When you execute an Ansible playbook, all actions are run top-down, in the order they are written. There are cases when you need more control, such as defining when to execute an action, defining when to stop an action, branching the control flow, and controlling action results.
When you execute an Ansible playbook, all actions are run top-down, in the order they are written. There are cases when you need more control: You want to check a host that a certain software is installed, or you want to validate a certain condition and stop following actions when this condition is not fulfilled.
In this article, I will cover the following options of influencing action execution: defining when to execute an action, defining when to stop an action, branching the control flow, and controlling action results.
This article assumes you are familiar with the Ansible concepts. If you are not, here is a short definition:
- Playbook: A collection of plays
- Play: A sequence of actions or roles that are applied to a host
- Action: A concrete command to the host (installing packages, setting config file values)
- Role: A reusable collection of actions
Run Tasks on Conditions
To express conditions, any action can be augmented with the keyword
when. Conditions are written in Jinja2 templating language. A common use case is to check for the hosts OS distribution or architecture.
Here is an example from my infrastructure at home project. When installing Consul, I check if the host has an arm architecture (the raspberry Pi) or if it’s an x86_64 architecture. Based on this, I determine the correct path to download the required binary.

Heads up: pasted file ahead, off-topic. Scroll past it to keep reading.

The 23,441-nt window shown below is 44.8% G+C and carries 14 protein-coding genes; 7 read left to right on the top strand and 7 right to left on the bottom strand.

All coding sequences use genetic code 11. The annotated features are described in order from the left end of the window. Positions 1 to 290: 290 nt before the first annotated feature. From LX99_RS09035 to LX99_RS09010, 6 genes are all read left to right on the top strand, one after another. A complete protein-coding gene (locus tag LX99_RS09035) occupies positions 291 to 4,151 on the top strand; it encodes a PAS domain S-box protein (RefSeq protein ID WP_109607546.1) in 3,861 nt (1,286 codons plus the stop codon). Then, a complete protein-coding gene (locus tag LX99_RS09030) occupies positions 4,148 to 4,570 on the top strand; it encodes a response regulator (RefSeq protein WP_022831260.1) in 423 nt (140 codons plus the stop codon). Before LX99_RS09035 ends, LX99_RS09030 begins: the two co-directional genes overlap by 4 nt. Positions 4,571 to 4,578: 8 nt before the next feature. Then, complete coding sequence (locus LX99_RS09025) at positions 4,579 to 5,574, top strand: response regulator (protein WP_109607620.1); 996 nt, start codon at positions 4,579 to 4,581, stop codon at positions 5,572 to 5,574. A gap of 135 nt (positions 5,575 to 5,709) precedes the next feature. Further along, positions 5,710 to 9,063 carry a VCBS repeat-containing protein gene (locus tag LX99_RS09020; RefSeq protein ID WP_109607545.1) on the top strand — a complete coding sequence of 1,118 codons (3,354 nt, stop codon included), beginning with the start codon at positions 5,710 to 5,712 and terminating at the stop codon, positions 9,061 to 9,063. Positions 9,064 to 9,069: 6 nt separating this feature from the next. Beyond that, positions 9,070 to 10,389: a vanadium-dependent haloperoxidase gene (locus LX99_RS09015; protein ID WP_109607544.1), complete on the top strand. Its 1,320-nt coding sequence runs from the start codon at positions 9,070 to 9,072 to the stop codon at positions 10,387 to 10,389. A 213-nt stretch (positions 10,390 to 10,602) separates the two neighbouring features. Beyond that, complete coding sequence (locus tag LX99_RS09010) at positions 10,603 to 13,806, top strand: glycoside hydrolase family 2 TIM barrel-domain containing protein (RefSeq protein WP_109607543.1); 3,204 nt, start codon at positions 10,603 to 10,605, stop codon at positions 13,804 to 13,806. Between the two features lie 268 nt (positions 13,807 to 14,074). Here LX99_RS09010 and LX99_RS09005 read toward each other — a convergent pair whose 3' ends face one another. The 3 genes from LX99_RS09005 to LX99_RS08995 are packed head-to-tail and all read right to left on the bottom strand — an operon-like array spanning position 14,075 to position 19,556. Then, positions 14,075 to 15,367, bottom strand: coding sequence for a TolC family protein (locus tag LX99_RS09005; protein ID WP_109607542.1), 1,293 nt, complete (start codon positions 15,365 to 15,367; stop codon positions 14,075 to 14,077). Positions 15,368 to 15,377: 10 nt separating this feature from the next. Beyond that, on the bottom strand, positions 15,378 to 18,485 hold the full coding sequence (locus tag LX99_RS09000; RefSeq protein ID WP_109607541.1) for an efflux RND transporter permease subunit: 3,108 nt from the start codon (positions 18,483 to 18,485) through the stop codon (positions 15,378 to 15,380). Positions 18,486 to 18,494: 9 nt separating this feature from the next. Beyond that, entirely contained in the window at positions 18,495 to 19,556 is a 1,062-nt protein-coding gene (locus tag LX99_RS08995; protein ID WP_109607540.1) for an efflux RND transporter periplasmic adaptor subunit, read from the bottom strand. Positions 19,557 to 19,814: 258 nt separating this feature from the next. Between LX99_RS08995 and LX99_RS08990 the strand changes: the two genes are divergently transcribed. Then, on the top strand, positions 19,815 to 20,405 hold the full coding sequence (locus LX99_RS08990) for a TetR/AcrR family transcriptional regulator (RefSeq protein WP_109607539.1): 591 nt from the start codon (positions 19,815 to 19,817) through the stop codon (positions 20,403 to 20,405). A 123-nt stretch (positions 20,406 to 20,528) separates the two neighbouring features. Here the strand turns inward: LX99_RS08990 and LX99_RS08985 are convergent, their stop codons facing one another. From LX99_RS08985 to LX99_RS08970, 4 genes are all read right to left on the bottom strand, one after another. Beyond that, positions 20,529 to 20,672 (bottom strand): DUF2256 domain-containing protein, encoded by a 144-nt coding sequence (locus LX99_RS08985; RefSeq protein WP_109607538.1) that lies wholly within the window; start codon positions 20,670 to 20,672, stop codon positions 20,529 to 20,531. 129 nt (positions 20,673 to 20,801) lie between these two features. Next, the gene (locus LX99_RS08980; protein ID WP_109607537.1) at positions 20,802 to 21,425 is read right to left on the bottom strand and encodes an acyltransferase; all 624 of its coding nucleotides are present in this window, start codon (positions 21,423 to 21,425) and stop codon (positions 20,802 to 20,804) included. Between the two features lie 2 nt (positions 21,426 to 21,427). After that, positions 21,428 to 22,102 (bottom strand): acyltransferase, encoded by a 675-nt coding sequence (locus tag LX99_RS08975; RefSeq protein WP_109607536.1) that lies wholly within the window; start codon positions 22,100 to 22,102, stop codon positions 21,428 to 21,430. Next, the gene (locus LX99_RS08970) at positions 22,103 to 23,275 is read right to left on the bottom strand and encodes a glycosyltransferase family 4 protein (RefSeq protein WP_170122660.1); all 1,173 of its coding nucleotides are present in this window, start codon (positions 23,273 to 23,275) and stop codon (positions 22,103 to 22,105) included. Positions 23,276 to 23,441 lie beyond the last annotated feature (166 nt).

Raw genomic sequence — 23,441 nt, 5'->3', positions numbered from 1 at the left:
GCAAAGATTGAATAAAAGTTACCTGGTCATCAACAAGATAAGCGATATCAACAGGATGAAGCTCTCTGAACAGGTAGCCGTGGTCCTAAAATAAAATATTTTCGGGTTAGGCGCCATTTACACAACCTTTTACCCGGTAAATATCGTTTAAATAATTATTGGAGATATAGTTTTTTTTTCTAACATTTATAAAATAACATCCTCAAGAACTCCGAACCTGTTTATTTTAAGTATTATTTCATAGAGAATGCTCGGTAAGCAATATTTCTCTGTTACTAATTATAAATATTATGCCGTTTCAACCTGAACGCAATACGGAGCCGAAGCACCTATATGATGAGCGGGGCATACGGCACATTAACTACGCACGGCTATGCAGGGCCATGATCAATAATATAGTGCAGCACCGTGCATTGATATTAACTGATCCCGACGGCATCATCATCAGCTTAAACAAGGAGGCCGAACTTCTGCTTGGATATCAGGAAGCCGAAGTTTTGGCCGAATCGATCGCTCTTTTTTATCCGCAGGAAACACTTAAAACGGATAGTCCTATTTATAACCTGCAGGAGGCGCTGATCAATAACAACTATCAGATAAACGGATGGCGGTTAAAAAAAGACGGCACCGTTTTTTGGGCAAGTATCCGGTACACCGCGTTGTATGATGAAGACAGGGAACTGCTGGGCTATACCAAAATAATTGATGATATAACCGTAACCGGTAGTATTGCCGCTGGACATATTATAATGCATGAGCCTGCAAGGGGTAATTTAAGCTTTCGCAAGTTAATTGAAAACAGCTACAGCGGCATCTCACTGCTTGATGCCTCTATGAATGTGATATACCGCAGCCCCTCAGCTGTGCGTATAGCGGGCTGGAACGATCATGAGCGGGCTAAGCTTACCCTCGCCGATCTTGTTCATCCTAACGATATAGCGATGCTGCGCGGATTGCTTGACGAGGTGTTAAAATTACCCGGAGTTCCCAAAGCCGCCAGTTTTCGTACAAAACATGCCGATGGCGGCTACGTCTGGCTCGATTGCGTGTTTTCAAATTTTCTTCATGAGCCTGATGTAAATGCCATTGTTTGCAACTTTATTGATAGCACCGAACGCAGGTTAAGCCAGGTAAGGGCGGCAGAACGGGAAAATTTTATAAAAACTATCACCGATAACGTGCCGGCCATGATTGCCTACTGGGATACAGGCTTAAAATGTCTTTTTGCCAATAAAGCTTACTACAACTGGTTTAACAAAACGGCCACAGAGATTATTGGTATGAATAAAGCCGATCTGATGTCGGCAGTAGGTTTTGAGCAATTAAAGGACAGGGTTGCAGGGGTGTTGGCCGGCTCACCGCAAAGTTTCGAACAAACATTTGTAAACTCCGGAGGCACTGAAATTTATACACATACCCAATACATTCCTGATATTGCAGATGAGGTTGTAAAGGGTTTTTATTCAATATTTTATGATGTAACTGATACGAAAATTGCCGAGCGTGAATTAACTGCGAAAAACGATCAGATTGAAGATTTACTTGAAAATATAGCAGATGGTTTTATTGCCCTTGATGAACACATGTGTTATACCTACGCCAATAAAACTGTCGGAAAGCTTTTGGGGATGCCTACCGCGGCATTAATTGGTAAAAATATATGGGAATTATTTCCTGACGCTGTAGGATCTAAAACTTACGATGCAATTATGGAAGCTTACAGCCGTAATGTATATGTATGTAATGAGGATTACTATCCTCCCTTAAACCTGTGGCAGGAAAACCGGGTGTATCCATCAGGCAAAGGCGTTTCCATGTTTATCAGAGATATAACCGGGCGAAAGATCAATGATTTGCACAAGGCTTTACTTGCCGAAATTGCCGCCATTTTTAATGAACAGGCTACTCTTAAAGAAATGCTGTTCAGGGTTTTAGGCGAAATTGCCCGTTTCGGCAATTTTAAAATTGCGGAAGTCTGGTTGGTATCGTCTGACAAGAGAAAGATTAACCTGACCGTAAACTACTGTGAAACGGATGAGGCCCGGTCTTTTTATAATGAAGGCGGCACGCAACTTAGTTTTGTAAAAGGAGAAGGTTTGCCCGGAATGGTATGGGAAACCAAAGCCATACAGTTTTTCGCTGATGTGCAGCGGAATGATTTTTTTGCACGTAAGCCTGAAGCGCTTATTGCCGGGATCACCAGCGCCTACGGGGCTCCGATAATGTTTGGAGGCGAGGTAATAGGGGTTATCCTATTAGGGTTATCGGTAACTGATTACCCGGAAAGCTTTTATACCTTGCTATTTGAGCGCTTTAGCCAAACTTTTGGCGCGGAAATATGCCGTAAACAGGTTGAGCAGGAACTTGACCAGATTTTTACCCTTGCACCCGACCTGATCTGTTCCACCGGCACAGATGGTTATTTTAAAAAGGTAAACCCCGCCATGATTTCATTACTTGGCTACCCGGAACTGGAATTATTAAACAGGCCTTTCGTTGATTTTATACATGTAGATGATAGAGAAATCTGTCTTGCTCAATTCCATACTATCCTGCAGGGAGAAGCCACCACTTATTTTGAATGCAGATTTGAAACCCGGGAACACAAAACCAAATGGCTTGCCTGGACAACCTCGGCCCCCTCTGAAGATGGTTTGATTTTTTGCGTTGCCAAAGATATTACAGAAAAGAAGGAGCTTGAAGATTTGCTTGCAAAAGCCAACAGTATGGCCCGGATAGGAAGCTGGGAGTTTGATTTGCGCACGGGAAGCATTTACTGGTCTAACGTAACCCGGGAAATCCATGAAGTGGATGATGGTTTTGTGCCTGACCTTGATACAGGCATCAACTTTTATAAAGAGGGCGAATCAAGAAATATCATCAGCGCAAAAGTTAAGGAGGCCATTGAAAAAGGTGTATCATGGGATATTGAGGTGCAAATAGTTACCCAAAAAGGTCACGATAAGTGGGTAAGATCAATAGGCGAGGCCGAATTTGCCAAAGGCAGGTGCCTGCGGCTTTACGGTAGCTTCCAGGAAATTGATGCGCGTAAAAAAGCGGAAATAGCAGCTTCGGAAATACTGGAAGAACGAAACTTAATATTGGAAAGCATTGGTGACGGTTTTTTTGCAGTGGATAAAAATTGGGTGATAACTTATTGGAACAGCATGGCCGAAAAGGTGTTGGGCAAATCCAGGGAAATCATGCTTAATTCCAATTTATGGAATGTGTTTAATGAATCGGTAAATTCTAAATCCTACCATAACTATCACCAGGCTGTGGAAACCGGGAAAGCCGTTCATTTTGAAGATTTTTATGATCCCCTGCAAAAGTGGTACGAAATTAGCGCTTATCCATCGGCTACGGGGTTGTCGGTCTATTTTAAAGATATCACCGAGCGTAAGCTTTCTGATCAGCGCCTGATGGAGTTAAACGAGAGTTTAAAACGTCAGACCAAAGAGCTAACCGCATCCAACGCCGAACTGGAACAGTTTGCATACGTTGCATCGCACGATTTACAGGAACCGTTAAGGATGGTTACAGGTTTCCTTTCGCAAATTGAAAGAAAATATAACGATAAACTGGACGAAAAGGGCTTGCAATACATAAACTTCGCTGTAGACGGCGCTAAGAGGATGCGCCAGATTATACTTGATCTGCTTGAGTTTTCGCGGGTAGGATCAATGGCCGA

- name: Set vars when architecture is armv7l set_fact: consul_src_file: "consul__linux_armhfv6.zip" ... when: ansible_facts.architecture == 'armv7l' - name: Set vars when architecture is x86_64 set_fact: consul_src_file: "consul__linux_amd64.zip" ... when: ansible_facts.architecture == 'x86_64'
In some cases, you need to wait for a condition to be true. This can be expressed with the action
wait_for. For example, you have a playbook that orchestrated starting some software, and one task needs to wait until the software is running. You can check for the applications PID file to be present on the host - like this:
- name: wait for Nginx server to be running command: /usr/sbin/sync_web_content wait_for: path: /var/logs/nginx.pid state: present
Stop Tasks on Conditions
There are three commands to stop plays when certain conditions are not met: Validations, assertations and explicit fails. Think of them like checklist-points that need to be fulfilled.
Validations are commands specific to some modules, like templates or lineinfile. They invoke a command that receives the new file. If the return code of that command is anything other than 0, the validation is not successful.
In the following example, I'm adding a new entry to
/etc/fstab, and want to prevent that there is a mistake in the file. Consequences could be terrible, like a non-bootable system. With
mount -f, the system will try to mount all file systems, and I'm passing the new file with the flag
- name: Create fstab entry lineinfile: path: /etc/fstab line: ": nfs defaults,soft,bg,noauto,rsize=32768,wsize=32768,noatime 0 0" regex: ":" state: present validate: /usr/sbin/mount -fa -T %s
Assertations are actions expressed with
assert. You define one or multiple conditions with
that, and you can define a custom
fail_msg. In the following example, I'm checking that the OS family of the host is a Debian system, giving an error message if that is not the case.